Brewing in South Korea: Fiery food, boring beer

Here in the United States we are going through a renaissance in beer.  The craft beer craze is sweeping the nation, but that doesn’t necessarily hold true for the rest of the world.  In South Korea, for example, the country is limited (for the most part) to one of two brewing companies.

The problem for South Korean boozers is that their national market is a cramped duopoly. Hite-Jinro and Oriental Brewery (OB) have nearly 100% of it. Their beers are hard to tell apart; their prices, even harder. At five out of five shops visited by The Economist, their main brands all cost precisely 1,850 won ($1.70) per 330ml can.


Until 2011, regulations required all brewers to have enough capacity to brew well over 1m litres at a time. This in effect kept all but Hite and OB from bringing foamy goodness to the masses. Smaller producers were allowed to sell their beer only on their own premises.

This is just the type of thing that we’re trying to prevent here at Indy Beers.  But even in the face of this duopoly, there is hope.

However, only a handful of small brewers have risen to the challenge. One of them, Craftworks Brewing Company, is owned by a Canadian, Dan Vroon. Mr Vroon’s pub in Seoul is packed every night. But several hurdles still make it hard for him to sell his pilsners, stouts and pale ales more widely, he says.

Of Course, this hope comes at a cost.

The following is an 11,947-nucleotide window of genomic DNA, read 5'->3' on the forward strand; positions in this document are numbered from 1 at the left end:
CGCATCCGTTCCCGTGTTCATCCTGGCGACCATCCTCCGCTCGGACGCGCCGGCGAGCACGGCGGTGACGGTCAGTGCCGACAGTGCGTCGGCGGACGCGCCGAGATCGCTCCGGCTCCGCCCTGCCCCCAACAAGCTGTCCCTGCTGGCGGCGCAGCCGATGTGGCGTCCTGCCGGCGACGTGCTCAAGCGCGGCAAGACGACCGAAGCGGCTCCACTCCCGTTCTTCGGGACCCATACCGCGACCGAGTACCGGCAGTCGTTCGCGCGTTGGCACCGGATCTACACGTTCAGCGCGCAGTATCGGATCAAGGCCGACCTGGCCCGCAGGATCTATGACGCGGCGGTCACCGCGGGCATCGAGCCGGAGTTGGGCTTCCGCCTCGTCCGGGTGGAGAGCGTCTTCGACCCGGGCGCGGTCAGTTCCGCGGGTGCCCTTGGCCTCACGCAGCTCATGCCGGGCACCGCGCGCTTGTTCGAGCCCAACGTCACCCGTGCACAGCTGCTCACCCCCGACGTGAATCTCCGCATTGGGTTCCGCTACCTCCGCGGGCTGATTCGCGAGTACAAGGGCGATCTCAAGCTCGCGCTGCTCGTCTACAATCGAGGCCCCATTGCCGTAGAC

Brewers are taxed heavily if they deliver their own beer. Craftworks’ unpasteurized brews must be kept chilled from the vat to the tap, which creates a problem. Cold distribution is a tiny, pricey niche. This is because the big boys don’t use it: their beers have their tasty, bureaucrat-bothering bacteria removed at the brewery. They can thus be delivered warm and then chilled in the pub.


Punitive tariffs prevent brewing experimentation. The Korean taxman treats malt, hops and yeast as beer ingredients, which are subject to low import duties. Anything else you might put in the brew is deemed an agricultural import, and thus a threat to the nation’s farmers. “Speciality grains like oats aren’t on the approved list, so we must pay more than 500% if we want to use them,” says Park Chul, another frustrated brewer.


Those who do not qualify for a wholesale licence have it even worse. Though they sell only through their own pubs, government inspectors place meters on their vats. These can become contaminated, causing costly stoppages. “It’s enough to drive you to drink,” sighs Mr Vroon.

So next time you’re out at the pub having a great craft beer from an independent brewer, remember, not everyone in the world who has access to beer gets good beer.


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